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Oman J Ophthalmol. 2017 Jan-Apr; 10(1): 50–51.
PMCID: PMC5338056

Lipemia retinalis in 1-month-old infant

Abstract

We present a rare case of lipemia retinalis secondary to familial lipase deficiency.

Keywords: Familial lipase deficiency, lipemia retinalis, newborn infant

Introduction

Lipemia retinalis is an asymptomatic condition usually not affecting visual acuity. It is most commonly seen in familial hyperchylomicronemia.[1] Rarely can also be due to secondary hyperlipidemia following diabetes or acquired hypercholesterolemia.[2] It usually presents when the triglyceride (TG) levels exceed 2500 mg/dl.[1]

Case Presentation

A 1-month-old female child referred from a private hospital as a diagnosed case of metabolic syndrome for ophthalmic evaluation. There was a history of umbilical discharge on day 27 after birth and her total serum cholesterol was 7000 mg/dl and serum TGs were 8530 mg/dl. Child was born to parents with second-degree consanguineous marriage.

On ocular examination, anterior segment of both eyes was within normal limits. Posterior segment revealed small yellowish optic discs, salmon pink retina, and dilated tortuous milky white retinal blood vessels [Figure 1]. She was diagnosed to have lipemia retinalis secondary to familial lipoprotein lipase (LPL) deficiency. Child was switched to low-fat skimmed milk and advised to come after 1 month. However, she passed away secondary to systemic complications.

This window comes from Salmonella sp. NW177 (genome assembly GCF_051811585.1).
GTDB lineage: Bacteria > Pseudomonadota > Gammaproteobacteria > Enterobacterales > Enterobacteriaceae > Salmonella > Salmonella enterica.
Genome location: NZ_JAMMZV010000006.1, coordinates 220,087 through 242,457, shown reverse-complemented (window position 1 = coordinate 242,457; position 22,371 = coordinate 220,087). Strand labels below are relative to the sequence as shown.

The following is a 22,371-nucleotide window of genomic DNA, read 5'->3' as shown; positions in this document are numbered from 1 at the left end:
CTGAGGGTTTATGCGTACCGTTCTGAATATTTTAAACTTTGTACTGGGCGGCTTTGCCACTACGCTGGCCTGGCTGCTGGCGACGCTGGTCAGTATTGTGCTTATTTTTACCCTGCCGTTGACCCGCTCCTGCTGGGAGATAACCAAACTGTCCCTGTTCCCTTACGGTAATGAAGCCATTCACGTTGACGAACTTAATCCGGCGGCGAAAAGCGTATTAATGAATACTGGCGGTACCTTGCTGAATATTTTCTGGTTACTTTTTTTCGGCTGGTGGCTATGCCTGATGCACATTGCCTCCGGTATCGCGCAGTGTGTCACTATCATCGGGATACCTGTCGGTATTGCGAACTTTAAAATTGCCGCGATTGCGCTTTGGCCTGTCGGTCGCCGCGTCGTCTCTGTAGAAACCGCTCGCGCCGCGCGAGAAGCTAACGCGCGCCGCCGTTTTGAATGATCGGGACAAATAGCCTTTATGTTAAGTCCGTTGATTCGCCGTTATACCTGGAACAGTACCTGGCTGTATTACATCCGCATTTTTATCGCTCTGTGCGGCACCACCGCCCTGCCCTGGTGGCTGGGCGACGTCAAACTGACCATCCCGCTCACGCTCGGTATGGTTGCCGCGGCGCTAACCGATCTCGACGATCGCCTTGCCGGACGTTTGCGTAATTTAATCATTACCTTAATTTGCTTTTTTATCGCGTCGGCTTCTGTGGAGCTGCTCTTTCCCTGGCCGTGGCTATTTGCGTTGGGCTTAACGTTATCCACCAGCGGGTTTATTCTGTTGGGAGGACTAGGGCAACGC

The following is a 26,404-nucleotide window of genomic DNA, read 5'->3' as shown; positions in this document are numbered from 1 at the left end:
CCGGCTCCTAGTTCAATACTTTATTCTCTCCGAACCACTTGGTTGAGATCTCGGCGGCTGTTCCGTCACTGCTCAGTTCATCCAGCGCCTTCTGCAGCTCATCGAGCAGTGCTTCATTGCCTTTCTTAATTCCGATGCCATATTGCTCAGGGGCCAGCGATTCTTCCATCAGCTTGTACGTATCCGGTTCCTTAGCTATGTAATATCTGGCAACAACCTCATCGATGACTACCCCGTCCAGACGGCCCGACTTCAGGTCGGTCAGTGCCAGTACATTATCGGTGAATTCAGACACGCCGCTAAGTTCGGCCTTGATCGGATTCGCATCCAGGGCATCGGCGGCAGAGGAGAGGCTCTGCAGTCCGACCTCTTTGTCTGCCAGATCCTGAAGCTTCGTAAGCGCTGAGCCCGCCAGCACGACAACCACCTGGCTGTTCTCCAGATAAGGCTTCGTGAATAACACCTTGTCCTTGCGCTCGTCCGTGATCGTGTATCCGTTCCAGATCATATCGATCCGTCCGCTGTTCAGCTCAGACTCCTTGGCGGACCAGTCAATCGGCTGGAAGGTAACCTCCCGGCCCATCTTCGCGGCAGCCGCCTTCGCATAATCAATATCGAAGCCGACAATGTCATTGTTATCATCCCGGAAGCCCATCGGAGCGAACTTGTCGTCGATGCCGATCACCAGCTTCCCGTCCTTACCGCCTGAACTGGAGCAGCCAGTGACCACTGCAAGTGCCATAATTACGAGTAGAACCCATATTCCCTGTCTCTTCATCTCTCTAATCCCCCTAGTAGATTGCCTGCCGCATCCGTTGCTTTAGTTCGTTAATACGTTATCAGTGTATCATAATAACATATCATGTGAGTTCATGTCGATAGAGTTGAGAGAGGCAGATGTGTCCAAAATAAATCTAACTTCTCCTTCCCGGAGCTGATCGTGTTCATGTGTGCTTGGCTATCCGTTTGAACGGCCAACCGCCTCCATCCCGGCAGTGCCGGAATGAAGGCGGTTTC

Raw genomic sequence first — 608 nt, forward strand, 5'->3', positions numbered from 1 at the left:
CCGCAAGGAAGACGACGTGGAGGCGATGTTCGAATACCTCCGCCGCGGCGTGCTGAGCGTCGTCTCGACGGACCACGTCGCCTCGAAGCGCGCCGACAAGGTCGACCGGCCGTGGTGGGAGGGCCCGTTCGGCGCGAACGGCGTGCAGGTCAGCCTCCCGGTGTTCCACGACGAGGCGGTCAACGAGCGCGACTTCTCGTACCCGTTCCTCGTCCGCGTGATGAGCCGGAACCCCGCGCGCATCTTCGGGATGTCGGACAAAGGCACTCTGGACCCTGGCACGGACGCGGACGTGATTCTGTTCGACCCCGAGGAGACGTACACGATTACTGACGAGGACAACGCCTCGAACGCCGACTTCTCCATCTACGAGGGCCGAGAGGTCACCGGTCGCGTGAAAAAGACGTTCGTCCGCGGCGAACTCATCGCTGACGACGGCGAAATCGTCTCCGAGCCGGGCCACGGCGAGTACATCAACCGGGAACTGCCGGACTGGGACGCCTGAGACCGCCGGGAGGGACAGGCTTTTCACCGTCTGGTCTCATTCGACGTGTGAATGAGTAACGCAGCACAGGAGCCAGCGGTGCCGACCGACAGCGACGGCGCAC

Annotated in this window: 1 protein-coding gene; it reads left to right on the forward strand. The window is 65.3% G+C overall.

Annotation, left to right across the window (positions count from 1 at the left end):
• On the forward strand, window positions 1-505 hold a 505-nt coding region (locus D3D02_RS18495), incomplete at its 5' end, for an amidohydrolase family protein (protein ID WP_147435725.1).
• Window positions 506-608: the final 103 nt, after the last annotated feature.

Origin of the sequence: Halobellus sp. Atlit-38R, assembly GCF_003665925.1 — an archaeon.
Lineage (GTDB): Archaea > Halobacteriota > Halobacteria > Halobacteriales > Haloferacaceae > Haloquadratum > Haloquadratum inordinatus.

Figure 1
Fundus photos of the right and left eye (a and b) showing salmon pink retina (white arrows) and milky white retinal blood vessels (black arrows) suggestive of lipemia retinalis

Discussion

Ocular features associated with hypertriglyceridemia are corneal arcus, corneal opacification, lipemic aqueous, and xanthelasma. Lipemia retinalis usually does not affect vision, but there have been reports of reduced electroretinography waves.[3] However, there have been reports of branch retinal occlusions in adults.[4]

LPL is the rate-limiting enzyme for hydrolysis of TGs in chylomicrons and very low-density lipoproteins. For full enzymatic activity, the presence of apolipoprotein CII is required as a cofactor. The LPL gene is located on chromosome 8p22 and as a result of mutations in this gene, the enzyme is either not produced or becomes catalytically inactive.[1] Patients have increased risk of pancreatitis and they present with hepatosplenomegaly, lipemia retinalis, and eruptive xanthomas. Recurrent pancreatitis ultimately causes pancreatic insufficiency, which is the major threat.[1] Lipid-lowering drugs are not very effective. Increased risk of coronary artery disease is seen in heterozygous carriers as they have decreased high-density lipoproteins. Mainstay of treatment is lifestyle modification which includes strict adherence to fat restriction for life and regular exercise. To decrease risk of pancreatitis, the aim is to maintain TG values <2000 mg/dL.

Financial support and sponsorship

Nil.

Conflicts of interest

There are no conflicts of interest.

References

1. Zahavi A, Snir M, Kella YR. Lipemia retinalis: Case report and review of the literature. J AAPOS. 2013;17:110–1. [PubMed]
2. Park YH, Lee YC. Images in clinical medicine. Lipemia retinalis associated with secondary hyperlipidemia. N Engl J Med. 2007;357:e11. [PubMed]
3. Lu CK, Chen SJ, Niu DM, Tsai CC, Lee FL, Hsu WM. Electrophysiological changes in lipaemia retinalis. Am J Ophthalmol. 2005;139:1142–5. [PubMed]
4. Nagra PK, Ho AC, Dugan JD., Jr Lipemia retinalis associated with branch retinal vein occlusion. Am J Ophthalmol. 2003;135:539–42. [PubMed]

Articles from Oman Journal of Ophthalmology are provided here courtesy of Wolters Kluwer -- Medknow Publications